8 Myths about Autoimmune Disorders

 I am not a doctor, nor do I give medical advice. I just finished my lunch. Not this beautiful basket of fruit from my garden. It's January and it will be months and months before I can grab a fresh fig from my tree every time I notice a ripe one. My lunch today, as most days was a blueberry smoothie. I use coconut milk and coconut oil, frozen wild blueberries, stevia, raw protein powder, ice cubes and water. Spin it all in my ninja processor and voila, a thick and yummy shake. Sometimes I substitute a chunk of frozen pumpkin and some cocoa powder (a little cinnamon to add some bite). It made me recall a conversation I had with a stylist in the salon I go to when I was having my gray touched up just yesterday. I'd noticed she'd lost a lot of weight a couple of years ago and has gained it all back. She asked me about my health so I asked her how she'd been. She began by telling me she'd regained all her lost weight plus more - she's up to 270 pounds and feels awful. She's been diagnosed with rheumatoid arthritis and her thyroid is "shot", whatever that means - she did not elaborate. She had expected synthroid to help her drop 20 pounds quickly, which it did not. She needs medicine to sleep because of the pain and she yawned as she told me how tired. she was. It was an opening so I took it. I quickly explained that I have MS (I think she already knew), that I've mostly been off of wheat and other grain since last May. I also take synthroid and have for years. It keeps me free of symptoms of the thyroid hormone deficiency but it didn't help me lose any weight. I explained that my triglycerides were down 40 points and she could see that although I'm much older than she, I'm certainly in better health, regardless of my autoimmune disorders.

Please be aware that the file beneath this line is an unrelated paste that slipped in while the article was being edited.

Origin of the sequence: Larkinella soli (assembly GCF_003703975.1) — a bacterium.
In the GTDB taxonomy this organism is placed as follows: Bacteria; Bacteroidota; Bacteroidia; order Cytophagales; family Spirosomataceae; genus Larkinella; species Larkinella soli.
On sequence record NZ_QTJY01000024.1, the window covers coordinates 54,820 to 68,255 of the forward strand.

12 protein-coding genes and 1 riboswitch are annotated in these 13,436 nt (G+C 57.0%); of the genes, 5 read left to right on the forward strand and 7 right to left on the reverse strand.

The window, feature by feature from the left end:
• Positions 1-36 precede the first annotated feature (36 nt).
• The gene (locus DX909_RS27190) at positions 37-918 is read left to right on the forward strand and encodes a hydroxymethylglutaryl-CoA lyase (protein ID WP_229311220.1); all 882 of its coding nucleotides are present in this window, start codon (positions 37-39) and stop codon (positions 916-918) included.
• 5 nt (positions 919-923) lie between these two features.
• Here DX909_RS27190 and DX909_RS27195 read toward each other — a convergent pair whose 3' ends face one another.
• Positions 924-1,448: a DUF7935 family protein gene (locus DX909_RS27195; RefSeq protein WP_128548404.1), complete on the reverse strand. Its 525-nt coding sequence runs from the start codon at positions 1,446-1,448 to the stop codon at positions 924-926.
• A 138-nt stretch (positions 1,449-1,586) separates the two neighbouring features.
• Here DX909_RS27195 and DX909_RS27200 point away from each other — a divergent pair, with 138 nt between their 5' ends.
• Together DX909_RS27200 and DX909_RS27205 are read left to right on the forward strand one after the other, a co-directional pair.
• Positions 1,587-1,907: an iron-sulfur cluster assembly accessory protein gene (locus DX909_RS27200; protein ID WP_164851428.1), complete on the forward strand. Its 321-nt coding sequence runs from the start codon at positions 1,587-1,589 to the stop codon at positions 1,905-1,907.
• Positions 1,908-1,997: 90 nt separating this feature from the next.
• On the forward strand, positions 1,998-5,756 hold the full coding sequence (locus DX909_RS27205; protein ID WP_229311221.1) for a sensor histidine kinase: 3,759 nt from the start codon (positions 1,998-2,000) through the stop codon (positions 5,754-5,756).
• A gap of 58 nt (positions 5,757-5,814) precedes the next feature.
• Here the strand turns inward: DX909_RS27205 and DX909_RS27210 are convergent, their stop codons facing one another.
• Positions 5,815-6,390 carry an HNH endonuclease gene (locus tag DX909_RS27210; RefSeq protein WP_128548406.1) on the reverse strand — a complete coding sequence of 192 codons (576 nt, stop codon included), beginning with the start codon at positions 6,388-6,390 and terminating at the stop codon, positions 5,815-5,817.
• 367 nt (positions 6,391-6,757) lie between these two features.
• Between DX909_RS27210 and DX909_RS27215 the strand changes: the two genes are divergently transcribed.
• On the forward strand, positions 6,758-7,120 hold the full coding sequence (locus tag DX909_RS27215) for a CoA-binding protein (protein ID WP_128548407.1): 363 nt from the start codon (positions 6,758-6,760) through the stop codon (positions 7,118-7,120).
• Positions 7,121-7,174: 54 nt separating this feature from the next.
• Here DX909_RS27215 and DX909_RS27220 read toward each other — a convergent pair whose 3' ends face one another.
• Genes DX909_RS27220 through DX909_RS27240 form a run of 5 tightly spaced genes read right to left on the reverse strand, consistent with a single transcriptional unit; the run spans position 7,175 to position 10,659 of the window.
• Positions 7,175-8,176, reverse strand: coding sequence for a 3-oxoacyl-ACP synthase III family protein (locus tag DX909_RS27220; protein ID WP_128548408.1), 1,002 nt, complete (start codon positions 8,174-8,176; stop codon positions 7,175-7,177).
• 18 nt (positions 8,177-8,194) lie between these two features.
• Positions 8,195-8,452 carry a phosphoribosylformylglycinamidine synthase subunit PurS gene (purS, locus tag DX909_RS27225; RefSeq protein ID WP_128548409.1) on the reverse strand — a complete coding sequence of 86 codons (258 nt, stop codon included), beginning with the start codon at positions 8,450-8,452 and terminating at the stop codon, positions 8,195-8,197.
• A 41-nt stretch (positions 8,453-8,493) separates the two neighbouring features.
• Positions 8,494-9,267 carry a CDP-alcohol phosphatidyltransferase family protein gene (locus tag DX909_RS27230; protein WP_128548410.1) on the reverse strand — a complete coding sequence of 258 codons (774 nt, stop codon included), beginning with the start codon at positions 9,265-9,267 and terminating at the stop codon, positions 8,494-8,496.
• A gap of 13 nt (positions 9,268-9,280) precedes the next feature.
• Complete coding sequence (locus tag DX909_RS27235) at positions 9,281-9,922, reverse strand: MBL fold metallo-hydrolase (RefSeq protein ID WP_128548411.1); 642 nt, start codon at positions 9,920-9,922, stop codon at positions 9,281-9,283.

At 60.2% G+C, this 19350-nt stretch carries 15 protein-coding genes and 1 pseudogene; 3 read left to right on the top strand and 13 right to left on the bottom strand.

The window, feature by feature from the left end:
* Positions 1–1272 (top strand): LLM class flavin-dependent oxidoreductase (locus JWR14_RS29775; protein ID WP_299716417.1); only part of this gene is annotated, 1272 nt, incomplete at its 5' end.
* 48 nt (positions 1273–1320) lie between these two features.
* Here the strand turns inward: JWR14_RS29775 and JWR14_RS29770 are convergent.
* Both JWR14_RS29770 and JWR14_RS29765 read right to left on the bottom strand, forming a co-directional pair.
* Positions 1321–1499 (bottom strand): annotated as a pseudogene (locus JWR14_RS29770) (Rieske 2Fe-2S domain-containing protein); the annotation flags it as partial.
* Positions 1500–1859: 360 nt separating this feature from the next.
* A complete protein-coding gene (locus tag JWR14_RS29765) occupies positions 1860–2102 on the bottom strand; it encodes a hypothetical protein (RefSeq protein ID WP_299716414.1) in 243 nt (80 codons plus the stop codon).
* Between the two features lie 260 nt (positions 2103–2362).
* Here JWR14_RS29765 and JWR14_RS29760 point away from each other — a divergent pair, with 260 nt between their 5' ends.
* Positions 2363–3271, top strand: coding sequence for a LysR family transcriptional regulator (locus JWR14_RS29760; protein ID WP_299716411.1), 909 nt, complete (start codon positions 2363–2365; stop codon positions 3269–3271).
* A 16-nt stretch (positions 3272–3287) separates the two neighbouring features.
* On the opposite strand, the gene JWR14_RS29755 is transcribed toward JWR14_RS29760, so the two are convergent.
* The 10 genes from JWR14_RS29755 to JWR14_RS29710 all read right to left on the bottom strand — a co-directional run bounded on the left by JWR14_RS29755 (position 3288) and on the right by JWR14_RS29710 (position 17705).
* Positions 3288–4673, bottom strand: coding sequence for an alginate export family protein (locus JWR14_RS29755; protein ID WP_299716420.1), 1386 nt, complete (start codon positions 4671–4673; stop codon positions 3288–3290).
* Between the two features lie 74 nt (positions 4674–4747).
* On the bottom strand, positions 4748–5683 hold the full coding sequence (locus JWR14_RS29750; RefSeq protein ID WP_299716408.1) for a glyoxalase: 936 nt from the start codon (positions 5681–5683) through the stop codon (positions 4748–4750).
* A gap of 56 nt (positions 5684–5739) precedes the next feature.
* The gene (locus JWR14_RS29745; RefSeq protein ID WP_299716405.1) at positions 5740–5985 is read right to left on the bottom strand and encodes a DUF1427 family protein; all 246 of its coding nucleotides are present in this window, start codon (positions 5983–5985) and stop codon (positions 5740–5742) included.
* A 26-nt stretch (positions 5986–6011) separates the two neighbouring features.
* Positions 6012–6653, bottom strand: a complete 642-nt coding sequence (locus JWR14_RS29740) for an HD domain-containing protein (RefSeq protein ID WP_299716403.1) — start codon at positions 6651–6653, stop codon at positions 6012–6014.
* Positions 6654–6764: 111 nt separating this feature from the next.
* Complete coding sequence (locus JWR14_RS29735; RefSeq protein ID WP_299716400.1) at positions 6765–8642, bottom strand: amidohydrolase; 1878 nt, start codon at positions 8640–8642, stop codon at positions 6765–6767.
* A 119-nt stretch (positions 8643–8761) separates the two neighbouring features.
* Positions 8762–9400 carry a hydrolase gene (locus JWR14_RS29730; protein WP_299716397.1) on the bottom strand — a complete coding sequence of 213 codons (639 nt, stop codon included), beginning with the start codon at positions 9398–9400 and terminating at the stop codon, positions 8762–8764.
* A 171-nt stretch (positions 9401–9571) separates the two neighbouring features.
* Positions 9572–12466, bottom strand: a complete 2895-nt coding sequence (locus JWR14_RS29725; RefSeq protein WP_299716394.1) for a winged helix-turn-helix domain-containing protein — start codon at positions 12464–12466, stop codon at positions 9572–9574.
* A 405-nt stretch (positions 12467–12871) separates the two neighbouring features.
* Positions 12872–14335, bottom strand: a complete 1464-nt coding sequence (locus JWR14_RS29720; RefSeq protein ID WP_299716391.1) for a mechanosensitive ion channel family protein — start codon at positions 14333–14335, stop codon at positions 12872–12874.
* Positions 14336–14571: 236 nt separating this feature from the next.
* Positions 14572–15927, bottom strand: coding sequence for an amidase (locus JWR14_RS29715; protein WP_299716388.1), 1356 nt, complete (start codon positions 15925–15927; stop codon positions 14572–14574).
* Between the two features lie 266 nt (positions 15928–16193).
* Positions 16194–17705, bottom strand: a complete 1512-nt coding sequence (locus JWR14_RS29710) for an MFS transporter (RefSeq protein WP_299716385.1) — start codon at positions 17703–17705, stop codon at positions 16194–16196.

Like many people, this lady wanted a pill, a magic bullet to fix what's been coming on for many years. That would be a wonderful thing but, unfortunately, it doesn't work that way. Although I've been working on various aspects of my diet and lifestyle for some time now, I recently discovered Dr. Amy Meyers when she offered an on-line seminar free to anyone who registered. You can still get it but now it's for sale. Dr. Meyers has a new book out, called "The Meyers Way". Here's what she has to say about autoimmunity. I want to print it on a card that I can hand out when I meet people that marvel at my health.

The 8 Major Myths about Autoimmune Disorders:  1. Autoimmune disorders cannot be reversed. 2. Your symptoms won't disappear without harsh meds. 3. When you treat an autoimmune disorder, the side effects are no big deal.  4. Improving digestion and gut health have no effect on the progression of an autoimmune disorder.  5. Going gluten-free won't make any difference to your autoimmune disorder.  6. Having an autoimmune disorder dooms you to a poor quality of life.  7. When it comes to autoimmune disorders, only your genes matter; environmental factors do not matter.  8. Your immune system is what it is and there is nothing you can do to support it.

I no longer take medication to control my ms symptoms because what symptoms I have are residual from my initial attacks. I was using a cane 10 years ago. I don't even keep it in my car anymore. My symptoms are mostly limited to balance issues and some burning in my feet. I take supplements, limit wheat and other grains to special occasions. I limit my sugar intake. I exercise regularly. I've had gut issues my whole life. I keep them under control by avoiding antibiotics unless they're absolutely necessary and taking probiotics regularly. My dad had Crohn's disease, discovered he had a dairy intolerance and cheated constantly. Now I suspect he also had a wheat intolerance.

It will take medical doctors 10 to 20 years to catch up. It's tragic but true. At least now we know we can take much of our health issues in our own hands and there is plenty of information out there to help us.


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